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February 3, 2014
Hoops: Wolverines prepare for second half
Michigan's first half of the Big Ten slate couldn't have gone much better. The Wolverines stand 8-1 heading into Wednesday night's game with Nebraska without preseason All-American Mitch McGary (back) and have generally had solid success under John Beilein the second time they've faced conference teams during the season.
Against a team like Indiana late in the year, it will be about figuring out how to get sophomore shooting guard (six points in a loss to the Hoosiers Sunday) back on track. Slowing Nebraska's Terran Pettaway will be the goal Wednesday in Ann Arbor.
"He's getting points," Beilein said Monday. "People know what he's going to do sometimes and can't handle it, and the league can't stop him. He's got a three-point shot, he takes the ball to the basket, he finishes going right; he finishes going left. Right now, he just played against some really good defensive coaches and he's still getting buckets. But he's not the lone one on that team."
Shavon Shields is shooting great from long range the last five games, he added/ Ray Gallegos went off on the Wolverines in Ann Arbor last year, and the Cornhuskers' defense is "really solid.
"You look at who they played recently. Indiana just beat us and Ohio State is really good," Beilein said. "Ohio State did not lose a non-conference game, and I think those are their last two games. They played very, very well.
"You only know the way you play and how they responded, but we will watch as many games as they played since then, that wasn't against us, we'll watch every one of them, as well."
Today, meanwhile, was a 'rest day' for the Wolverines.
"We'll watch about an hour of film," Beilein said. "We'll address the issues we think we have to improve on, the areas of growth, and then we will do a little bit with Nebraska, maybe 15-20 minutes with Nebraska and then we'll lift weights. Tomorrow will be our major prep day.
"We expect them to get back on the horse and just keep learning. I think our staff does a great job of framing up these games so we can learn from them."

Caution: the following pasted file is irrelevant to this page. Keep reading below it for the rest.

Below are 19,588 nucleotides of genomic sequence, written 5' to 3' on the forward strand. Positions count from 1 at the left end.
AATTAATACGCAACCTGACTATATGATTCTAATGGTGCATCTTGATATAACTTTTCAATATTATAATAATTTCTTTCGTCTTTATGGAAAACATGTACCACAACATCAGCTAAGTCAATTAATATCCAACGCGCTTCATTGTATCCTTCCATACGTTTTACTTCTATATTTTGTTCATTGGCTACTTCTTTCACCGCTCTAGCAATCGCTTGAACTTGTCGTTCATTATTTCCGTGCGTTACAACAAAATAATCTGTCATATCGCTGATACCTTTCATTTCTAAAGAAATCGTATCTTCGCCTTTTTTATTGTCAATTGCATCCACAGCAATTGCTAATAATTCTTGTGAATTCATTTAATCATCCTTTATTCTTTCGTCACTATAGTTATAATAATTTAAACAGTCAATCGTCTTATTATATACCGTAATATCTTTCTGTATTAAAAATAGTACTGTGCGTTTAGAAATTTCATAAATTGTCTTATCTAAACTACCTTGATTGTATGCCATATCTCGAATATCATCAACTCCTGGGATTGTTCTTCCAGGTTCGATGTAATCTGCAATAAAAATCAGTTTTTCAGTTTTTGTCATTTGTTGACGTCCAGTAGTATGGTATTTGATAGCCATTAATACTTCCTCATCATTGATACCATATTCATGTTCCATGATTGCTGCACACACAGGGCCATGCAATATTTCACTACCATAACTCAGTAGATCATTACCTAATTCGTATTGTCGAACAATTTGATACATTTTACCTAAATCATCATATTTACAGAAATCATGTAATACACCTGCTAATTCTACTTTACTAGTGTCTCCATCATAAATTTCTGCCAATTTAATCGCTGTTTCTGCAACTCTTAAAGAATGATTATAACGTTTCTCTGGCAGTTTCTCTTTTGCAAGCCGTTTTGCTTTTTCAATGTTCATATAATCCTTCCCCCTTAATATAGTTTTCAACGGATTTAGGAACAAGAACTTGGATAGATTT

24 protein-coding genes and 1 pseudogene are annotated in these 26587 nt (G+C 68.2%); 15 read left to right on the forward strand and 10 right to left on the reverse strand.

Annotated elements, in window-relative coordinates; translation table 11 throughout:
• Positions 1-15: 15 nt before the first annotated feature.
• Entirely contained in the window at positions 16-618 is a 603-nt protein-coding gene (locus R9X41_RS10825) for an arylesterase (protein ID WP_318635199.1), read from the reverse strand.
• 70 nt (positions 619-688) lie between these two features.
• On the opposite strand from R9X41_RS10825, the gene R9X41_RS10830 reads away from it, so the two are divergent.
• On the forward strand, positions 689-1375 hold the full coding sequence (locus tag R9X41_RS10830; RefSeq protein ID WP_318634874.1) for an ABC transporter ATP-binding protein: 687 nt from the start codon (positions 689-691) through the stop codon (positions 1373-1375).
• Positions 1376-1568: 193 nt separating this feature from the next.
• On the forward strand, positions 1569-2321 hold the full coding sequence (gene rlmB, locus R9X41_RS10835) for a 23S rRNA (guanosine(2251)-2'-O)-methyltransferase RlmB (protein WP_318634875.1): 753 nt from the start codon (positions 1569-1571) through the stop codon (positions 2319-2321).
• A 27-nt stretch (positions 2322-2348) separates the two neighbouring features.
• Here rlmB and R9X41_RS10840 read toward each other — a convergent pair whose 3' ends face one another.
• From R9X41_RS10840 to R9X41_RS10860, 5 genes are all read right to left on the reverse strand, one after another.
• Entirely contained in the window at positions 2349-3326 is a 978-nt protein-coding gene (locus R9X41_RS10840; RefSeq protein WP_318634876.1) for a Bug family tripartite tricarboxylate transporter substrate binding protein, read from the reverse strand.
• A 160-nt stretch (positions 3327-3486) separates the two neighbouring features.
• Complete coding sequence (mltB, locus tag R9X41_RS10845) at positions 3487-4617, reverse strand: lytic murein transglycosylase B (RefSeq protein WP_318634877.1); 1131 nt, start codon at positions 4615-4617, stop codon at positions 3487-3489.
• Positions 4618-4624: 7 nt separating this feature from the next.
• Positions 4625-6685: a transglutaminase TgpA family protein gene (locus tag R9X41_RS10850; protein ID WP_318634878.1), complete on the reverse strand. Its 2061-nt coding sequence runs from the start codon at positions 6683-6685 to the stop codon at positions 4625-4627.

"We try to do the best we can to prepare for what we imagine people are going to do, but the imagination of basketball, what you can do defensively, there's so many different scenarios it's impossible to practice all of them," Beilein said. "Especially this game will probably be a one-day prep because were playing a bunch of two-game in-between games. We won't have time to over-prepare.
"When you're consistently switching a certain screen that very few people switch on, it took us a while to respond. And when we did, we didn't finish or rushed ourselves. That was it. I can't explain it any more."
"A couple of the shots - ironically, I call them 'Hardaway shots,' not from Tim [Hardaway Jr.], but from his father, watching him just create his own shot," Beilein said. "It's a dribble and a half type of move that I'd have to explain to everybody, but it's tough to stay in front of him and stop a long range jump shot because if you rise up, he'll cross you and get in and if you stay back.
"He created two or three of those. The game plan for them was to create two or three of those, and we created two or three of those. It was a combination of a lot of those. There were only six assists for Indiana. They played great off the dribble, finishing their own, shortening the game."
"Both Caris LeVert and Derrick Walton have been key to any success that we've had. Everybody knows that Nik and Glenn (Robinson III) are high talents, our two centers, Jordan Morgan and Jon Horford, have been terrific, but you don't do any of those without good guard play," Beilein said.
"Jeff Meyer, my assistant who's probably as wise as anybody out there, mentioned to me a couple months ago - we have to improve our backcourt because they're so young. We've really got to work with them. Between LaVall Jordan and our whole staff, these guys have really grown, and Caris has been a great example of that."